Six Mental Game Tips for Confident Putting

Putting is pretty much like riding a bike. You learned it a long time ago as a kid and once had positive putting confidence. As a young golfer, you weren’t afraid of anything—you were not afraid of missing putts. Most adults who get the putting yips learn to fear and doubt putting. I’m sure you were a good putter as a kid void of fear or tension, but now suffer from fear of missing or putting yips.

Remember, great putting involves believing “I’m confident that I can make putts!” You were once a natural putter, who simply said, “Watch me hole this!” You ultimately make the decision about where the ball will break and how much the slope affects the ball’s roll. You aim the putter head, align your body on your putting line, and launch the ball with the proper speed and effort control. Be confident that you can make putts and that the ball has a good chance of falling into the hole, but don’t expect to make every putt!

Here are some ideas to help enhance your confidence. Try these suggestions for two weeks and note any improvement in your putting.

  1. Make a list of all the times that you felt “confident” during recent playing rounds. List the feelings and thoughts that promote confidence and what it felt like on the greens. Notice the feelings and emotions that occur most often and focus on those particular thoughts and feelings while you prepare for an upcoming round or competition.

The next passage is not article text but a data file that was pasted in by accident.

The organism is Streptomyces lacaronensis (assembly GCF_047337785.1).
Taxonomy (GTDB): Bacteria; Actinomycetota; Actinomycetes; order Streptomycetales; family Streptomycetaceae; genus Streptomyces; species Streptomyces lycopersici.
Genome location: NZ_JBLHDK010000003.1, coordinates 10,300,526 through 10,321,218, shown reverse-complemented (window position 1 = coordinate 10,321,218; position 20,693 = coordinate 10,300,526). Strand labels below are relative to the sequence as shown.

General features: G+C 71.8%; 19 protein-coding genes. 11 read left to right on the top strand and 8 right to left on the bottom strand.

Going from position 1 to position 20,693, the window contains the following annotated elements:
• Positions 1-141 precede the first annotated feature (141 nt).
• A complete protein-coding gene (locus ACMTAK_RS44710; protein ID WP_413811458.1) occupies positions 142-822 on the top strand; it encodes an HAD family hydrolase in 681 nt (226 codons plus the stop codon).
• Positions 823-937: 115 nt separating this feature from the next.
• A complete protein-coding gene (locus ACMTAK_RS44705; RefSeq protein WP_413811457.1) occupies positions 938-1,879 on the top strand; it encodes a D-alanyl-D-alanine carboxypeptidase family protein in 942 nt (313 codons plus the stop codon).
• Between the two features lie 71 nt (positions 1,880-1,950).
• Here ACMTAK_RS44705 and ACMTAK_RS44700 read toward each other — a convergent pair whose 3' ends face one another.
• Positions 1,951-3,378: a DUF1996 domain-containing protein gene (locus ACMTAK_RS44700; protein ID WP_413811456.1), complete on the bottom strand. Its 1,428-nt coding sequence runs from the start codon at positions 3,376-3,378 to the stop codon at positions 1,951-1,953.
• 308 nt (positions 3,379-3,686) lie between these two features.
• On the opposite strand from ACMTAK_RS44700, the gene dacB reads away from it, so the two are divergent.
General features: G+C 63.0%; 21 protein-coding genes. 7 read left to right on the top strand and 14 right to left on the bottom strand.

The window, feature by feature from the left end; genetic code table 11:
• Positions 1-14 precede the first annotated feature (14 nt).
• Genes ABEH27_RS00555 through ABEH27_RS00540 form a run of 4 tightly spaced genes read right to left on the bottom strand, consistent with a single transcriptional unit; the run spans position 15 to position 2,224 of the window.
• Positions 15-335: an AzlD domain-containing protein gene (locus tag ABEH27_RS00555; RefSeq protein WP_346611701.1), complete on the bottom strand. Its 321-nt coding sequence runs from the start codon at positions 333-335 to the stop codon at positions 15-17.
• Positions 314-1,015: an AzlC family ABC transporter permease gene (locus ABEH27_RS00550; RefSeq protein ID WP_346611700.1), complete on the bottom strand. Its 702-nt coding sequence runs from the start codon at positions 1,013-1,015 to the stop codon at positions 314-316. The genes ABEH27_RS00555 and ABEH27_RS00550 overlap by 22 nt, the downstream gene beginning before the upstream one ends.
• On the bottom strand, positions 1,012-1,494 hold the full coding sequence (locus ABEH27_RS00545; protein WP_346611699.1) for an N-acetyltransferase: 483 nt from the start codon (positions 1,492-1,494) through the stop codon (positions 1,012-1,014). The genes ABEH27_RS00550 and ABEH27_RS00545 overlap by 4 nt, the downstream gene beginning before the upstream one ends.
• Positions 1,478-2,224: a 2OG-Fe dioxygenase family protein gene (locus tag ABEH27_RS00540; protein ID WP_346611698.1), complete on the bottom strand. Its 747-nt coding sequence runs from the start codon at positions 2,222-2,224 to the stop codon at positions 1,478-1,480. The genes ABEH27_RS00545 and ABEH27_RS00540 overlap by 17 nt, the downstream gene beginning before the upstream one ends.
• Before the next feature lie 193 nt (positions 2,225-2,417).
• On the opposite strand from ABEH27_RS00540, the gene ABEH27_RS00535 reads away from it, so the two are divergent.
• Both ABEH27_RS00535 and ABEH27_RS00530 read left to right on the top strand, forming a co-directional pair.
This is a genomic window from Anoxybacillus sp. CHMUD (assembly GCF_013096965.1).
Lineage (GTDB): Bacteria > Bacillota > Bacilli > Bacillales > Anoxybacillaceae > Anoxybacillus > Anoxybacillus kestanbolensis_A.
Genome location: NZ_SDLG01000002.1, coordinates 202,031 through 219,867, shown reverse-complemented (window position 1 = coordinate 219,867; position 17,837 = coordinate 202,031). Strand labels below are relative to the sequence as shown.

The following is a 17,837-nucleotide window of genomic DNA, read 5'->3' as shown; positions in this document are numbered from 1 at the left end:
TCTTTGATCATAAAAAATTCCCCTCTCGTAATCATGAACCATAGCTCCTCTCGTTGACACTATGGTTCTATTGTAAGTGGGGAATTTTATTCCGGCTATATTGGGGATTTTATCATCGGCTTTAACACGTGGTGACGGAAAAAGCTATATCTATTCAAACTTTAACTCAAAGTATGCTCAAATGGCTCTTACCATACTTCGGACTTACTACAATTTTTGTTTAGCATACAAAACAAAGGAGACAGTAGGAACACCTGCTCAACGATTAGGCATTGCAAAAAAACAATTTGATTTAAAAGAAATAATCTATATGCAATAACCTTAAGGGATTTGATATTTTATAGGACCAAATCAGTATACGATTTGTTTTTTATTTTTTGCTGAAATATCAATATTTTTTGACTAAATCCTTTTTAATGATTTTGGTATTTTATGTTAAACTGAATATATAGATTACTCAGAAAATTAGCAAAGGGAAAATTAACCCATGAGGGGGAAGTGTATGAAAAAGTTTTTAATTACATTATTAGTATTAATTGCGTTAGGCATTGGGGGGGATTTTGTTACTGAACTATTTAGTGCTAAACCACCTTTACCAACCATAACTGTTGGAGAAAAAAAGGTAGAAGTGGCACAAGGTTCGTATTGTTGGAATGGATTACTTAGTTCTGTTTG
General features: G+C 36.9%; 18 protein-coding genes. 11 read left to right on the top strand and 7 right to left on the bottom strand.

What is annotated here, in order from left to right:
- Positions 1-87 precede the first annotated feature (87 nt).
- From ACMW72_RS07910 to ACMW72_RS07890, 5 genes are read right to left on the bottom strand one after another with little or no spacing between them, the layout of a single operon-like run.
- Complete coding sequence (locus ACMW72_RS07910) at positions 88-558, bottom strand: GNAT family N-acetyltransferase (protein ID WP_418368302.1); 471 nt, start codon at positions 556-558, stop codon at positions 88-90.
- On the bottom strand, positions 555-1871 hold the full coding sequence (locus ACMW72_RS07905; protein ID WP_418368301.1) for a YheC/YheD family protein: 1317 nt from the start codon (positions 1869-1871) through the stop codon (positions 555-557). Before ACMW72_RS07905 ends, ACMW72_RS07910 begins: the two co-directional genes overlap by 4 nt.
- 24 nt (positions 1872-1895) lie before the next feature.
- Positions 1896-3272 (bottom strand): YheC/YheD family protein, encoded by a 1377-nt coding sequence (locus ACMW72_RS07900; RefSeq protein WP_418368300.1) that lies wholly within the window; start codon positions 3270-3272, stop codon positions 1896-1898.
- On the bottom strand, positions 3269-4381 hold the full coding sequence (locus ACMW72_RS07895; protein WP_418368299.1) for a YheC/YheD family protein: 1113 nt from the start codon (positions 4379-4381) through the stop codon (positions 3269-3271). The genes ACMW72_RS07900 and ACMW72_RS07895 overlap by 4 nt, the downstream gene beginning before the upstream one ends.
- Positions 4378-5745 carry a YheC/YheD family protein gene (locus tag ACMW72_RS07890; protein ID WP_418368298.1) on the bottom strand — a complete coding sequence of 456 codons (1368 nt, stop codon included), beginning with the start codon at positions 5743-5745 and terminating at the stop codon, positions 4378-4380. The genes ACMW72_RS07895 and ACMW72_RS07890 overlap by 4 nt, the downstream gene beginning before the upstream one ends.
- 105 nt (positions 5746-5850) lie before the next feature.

2. Develop a preputt routine that is simple, consistent, and helpful when focusing positively on making putts. Overlearn your preputt routine so that it becomes automatic and provides you with stability when you feel anxious or pressured.
  3. Incorporate mental discipline into your putting routine and practice sessions. Tell yourself on every putt that you will give 100 percent effort, both physically and mentally.
  4. Commit yourself to excellence in reading greens and making good decisions about where you want to aim and stroke the ball, and then go ahead and do it.
  5. Know that putting confidence is a long-term project that starts from the inside. The more you input positive success pictures, the more putts you make, and the larger your confidence memory bank.
  6. Be confident but don’t expect to make all your putts. Be mentally tough by shrugging-off missed putts and learning to use selective memory. Do not dwell on missed putts. Always focus on the putts that you have made or are making (or the solid attempts that feel good to you), instead of the putts that miss or lip-out.

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